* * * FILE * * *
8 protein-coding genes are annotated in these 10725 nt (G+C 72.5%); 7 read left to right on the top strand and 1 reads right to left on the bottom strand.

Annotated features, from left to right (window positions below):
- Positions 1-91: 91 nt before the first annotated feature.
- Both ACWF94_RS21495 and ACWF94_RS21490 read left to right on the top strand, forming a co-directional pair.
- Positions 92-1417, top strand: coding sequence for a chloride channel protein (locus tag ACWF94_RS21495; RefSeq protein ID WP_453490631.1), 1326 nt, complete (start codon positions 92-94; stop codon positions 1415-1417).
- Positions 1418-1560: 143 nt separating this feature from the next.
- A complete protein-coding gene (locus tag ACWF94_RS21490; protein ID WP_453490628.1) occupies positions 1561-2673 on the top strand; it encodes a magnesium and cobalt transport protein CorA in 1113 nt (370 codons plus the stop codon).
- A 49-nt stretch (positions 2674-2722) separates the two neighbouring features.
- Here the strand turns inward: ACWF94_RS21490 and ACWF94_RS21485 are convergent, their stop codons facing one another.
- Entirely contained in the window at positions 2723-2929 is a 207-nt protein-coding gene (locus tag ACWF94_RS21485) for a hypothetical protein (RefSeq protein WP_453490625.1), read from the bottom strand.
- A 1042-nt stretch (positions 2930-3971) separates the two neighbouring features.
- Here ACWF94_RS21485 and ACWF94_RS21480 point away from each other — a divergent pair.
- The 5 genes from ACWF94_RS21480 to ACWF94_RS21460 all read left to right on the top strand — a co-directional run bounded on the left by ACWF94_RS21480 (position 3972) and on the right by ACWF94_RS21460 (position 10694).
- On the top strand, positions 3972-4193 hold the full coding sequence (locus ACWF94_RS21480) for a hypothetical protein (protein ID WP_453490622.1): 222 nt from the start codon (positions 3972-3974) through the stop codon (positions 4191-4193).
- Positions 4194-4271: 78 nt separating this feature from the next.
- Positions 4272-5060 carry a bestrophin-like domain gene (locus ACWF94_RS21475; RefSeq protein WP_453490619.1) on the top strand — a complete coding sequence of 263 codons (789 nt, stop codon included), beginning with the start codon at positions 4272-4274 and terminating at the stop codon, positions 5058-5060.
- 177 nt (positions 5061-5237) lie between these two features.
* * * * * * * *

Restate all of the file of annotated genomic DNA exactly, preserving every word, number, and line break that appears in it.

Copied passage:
8 protein-coding genes are annotated in these 10725 nt (G+C 72.5%); 7 read left to right on the top strand and 1 reads right to left on the bottom strand.

Annotated features, from left to right (window positions below):
- Positions 1-91: 91 nt before the first annotated feature.
- Both ACWF94_RS21495 and ACWF94_RS21490 read left to right on the top strand, forming a co-directional pair.
- Positions 92-1417, top strand: coding sequence for a chloride channel protein (locus tag ACWF94_RS21495; RefSeq protein ID WP_453490631.1), 1326 nt, complete (start codon positions 92-94; stop codon positions 1415-1417).
- Positions 1418-1560: 143 nt separating this feature from the next.
- A complete protein-coding gene (locus tag ACWF94_RS21490; protein ID WP_453490628.1) occupies positions 1561-2673 on the top strand; it encodes a magnesium and cobalt transport protein CorA in 1113 nt (370 codons plus the stop codon).
- A 49-nt stretch (positions 2674-2722) separates the two neighbouring features.
- Here the strand turns inward: ACWF94_RS21490 and ACWF94_RS21485 are convergent, their stop codons facing one another.
- Entirely contained in the window at positions 2723-2929 is a 207-nt protein-coding gene (locus tag ACWF94_RS21485) for a hypothetical protein (RefSeq protein WP_453490625.1), read from the bottom strand.
- A 1042-nt stretch (positions 2930-3971) separates the two neighbouring features.
- Here ACWF94_RS21485 and ACWF94_RS21480 point away from each other — a divergent pair.
- The 5 genes from ACWF94_RS21480 to ACWF94_RS21460 all read left to right on the top strand — a co-directional run bounded on the left by ACWF94_RS21480 (position 3972) and on the right by ACWF94_RS21460 (position 10694).
- On the top strand, positions 3972-4193 hold the full coding sequence (locus ACWF94_RS21480) for a hypothetical protein (protein ID WP_453490622.1): 222 nt from the start codon (positions 3972-3974) through the stop codon (positions 4191-4193).
- Positions 4194-4271: 78 nt separating this feature from the next.
- Positions 4272-5060 carry a bestrophin-like domain gene (locus ACWF94_RS21475; RefSeq protein WP_453490619.1) on the top strand — a complete coding sequence of 263 codons (789 nt, stop codon included), beginning with the start codon at positions 4272-4274 and terminating at the stop codon, positions 5058-5060.
- 177 nt (positions 5061-5237) lie between these two features.